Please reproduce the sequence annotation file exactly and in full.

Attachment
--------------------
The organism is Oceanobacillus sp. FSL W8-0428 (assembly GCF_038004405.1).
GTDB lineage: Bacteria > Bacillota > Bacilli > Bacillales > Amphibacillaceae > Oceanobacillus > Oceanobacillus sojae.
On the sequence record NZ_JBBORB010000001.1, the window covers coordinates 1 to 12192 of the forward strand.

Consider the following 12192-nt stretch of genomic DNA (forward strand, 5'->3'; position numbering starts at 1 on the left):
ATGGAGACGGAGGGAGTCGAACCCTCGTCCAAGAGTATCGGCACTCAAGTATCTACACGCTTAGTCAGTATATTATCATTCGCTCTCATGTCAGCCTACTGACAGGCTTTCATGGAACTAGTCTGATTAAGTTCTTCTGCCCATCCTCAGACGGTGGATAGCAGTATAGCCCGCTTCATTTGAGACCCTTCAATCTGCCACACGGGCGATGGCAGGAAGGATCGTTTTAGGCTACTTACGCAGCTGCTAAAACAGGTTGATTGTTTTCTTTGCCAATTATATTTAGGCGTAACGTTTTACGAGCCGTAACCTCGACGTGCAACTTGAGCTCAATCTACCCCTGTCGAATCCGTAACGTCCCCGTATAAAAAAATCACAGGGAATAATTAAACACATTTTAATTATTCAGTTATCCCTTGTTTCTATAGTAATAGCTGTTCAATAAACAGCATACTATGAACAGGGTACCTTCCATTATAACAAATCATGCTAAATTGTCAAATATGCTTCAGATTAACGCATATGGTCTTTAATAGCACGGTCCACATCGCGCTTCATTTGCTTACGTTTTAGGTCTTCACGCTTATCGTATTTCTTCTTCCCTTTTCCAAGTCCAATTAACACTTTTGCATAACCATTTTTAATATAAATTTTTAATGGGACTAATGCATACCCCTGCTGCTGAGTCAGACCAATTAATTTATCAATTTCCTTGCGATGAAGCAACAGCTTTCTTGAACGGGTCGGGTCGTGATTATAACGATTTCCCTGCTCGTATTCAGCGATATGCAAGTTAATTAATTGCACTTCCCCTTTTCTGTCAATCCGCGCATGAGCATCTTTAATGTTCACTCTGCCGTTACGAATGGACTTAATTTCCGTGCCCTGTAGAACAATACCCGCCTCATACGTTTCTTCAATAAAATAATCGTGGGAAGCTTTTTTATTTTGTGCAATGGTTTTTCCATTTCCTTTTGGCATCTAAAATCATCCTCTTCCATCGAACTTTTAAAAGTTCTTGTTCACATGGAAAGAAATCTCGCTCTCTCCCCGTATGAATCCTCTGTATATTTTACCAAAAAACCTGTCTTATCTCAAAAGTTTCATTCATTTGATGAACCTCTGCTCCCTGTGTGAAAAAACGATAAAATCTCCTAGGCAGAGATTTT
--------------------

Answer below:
The organism is Oceanobacillus sp. FSL W8-0428 (assembly GCF_038004405.1).
GTDB lineage: Bacteria > Bacillota > Bacilli > Bacillales > Amphibacillaceae > Oceanobacillus > Oceanobacillus sojae.
On the sequence record NZ_JBBORB010000001.1, the window covers coordinates 1 to 12192 of the forward strand.

Consider the following 12192-nt stretch of genomic DNA (forward strand, 5'->3'; position numbering starts at 1 on the left):
ATGGAGACGGAGGGAGTCGAACCCTCGTCCAAGAGTATCGGCACTCAAGTATCTACACGCTTAGTCAGTATATTATCATTCGCTCTCATGTCAGCCTACTGACAGGCTTTCATGGAACTAGTCTGATTAAGTTCTTCTGCCCATCCTCAGACGGTGGATAGCAGTATAGCCCGCTTCATTTGAGACCCTTCAATCTGCCACACGGGCGATGGCAGGAAGGATCGTTTTAGGCTACTTACGCAGCTGCTAAAACAGGTTGATTGTTTTCTTTGCCAATTATATTTAGGCGTAACGTTTTACGAGCCGTAACCTCGACGTGCAACTTGAGCTCAATCTACCCCTGTCGAATCCGTAACGTCCCCGTATAAAAAAATCACAGGGAATAATTAAACACATTTTAATTATTCAGTTATCCCTTGTTTCTATAGTAATAGCTGTTCAATAAACAGCATACTATGAACAGGGTACCTTCCATTATAACAAATCATGCTAAATTGTCAAATATGCTTCAGATTAACGCATATGGTCTTTAATAGCACGGTCCACATCGCGCTTCATTTGCTTACGTTTTAGGTCTTCACGCTTATCGTATTTCTTCTTCCCTTTTCCAAGTCCAATTAACACTTTTGCATAACCATTTTTAATATAAATTTTTAATGGGACTAATGCATACCCCTGCTGCTGAGTCAGACCAATTAATTTATCAATTTCCTTGCGATGAAGCAACAGCTTTCTTGAACGGGTCGGGTCGTGATTATAACGATTTCCCTGCTCGTATTCAGCGATATGCAAGTTAATTAATTGCACTTCCCCTTTTCTGTCAATCCGCGCATGAGCATCTTTAATGTTCACTCTGCCGTTACGAATGGACTTAATTTCCGTGCCCTGTAGAACAATACCCGCCTCATACGTTTCTTCAATAAAATAATCGTGGGAAGCTTTTTTATTTTGTGCAATGGTTTTTCCATTTCCTTTTGGCATCTAAAATCATCCTCTTCCATCGAACTTTTAAAAGTTCTTGTTCACATGGAAAGAAATCTCGCTCTCTCCCCGTATGAATCCTCTGTATATTTTACCAAAAAACCTGTCTTATCTCAAAAGTTTCATTCATTTGATGAACCTCTGCTCCCTGTGTGAAAAAACGATAAAATCTCCTAGGCAGAGATTTT